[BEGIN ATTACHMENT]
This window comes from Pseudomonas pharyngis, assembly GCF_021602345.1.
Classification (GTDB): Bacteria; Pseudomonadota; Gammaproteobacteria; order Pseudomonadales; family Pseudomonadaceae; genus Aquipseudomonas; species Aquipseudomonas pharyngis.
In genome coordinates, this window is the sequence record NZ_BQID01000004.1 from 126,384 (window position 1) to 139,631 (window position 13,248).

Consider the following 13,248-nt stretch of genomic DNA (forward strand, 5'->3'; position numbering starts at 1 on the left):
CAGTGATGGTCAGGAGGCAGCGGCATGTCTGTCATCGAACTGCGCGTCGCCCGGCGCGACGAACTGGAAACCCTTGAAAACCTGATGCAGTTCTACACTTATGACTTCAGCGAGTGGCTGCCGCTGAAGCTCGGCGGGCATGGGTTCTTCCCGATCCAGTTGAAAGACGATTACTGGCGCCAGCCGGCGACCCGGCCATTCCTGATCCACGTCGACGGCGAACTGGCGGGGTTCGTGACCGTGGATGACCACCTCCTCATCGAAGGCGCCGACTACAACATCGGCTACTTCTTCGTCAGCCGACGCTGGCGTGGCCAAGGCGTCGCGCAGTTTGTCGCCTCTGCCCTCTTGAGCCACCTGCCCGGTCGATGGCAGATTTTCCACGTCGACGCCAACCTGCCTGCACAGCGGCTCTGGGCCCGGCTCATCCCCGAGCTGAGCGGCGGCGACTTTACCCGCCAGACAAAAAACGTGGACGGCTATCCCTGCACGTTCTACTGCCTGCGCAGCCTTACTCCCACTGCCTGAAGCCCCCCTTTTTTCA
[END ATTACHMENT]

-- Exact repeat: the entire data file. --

This window comes from Pseudomonas pharyngis, assembly GCF_021602345.1.
Classification (GTDB): Bacteria; Pseudomonadota; Gammaproteobacteria; order Pseudomonadales; family Pseudomonadaceae; genus Aquipseudomonas; species Aquipseudomonas pharyngis.
In genome coordinates, this window is the sequence record NZ_BQID01000004.1 from 126,384 (window position 1) to 139,631 (window position 13,248).

Consider the following 13,248-nt stretch of genomic DNA (forward strand, 5'->3'; position numbering starts at 1 on the left):
CAGTGATGGTCAGGAGGCAGCGGCATGTCTGTCATCGAACTGCGCGTCGCCCGGCGCGACGAACTGGAAACCCTTGAAAACCTGATGCAGTTCTACACTTATGACTTCAGCGAGTGGCTGCCGCTGAAGCTCGGCGGGCATGGGTTCTTCCCGATCCAGTTGAAAGACGATTACTGGCGCCAGCCGGCGACCCGGCCATTCCTGATCCACGTCGACGGCGAACTGGCGGGGTTCGTGACCGTGGATGACCACCTCCTCATCGAAGGCGCCGACTACAACATCGGCTACTTCTTCGTCAGCCGACGCTGGCGTGGCCAAGGCGTCGCGCAGTTTGTCGCCTCTGCCCTCTTGAGCCACCTGCCCGGTCGATGGCAGATTTTCCACGTCGACGCCAACCTGCCTGCACAGCGGCTCTGGGCCCGGCTCATCCCCGAGCTGAGCGGCGGCGACTTTACCCGCCAGACAAAAAACGTGGACGGCTATCCCTGCACGTTCTACTGCCTGCGCAGCCTTACTCCCACTGCCTGAAGCCCCCCTTTTTTCA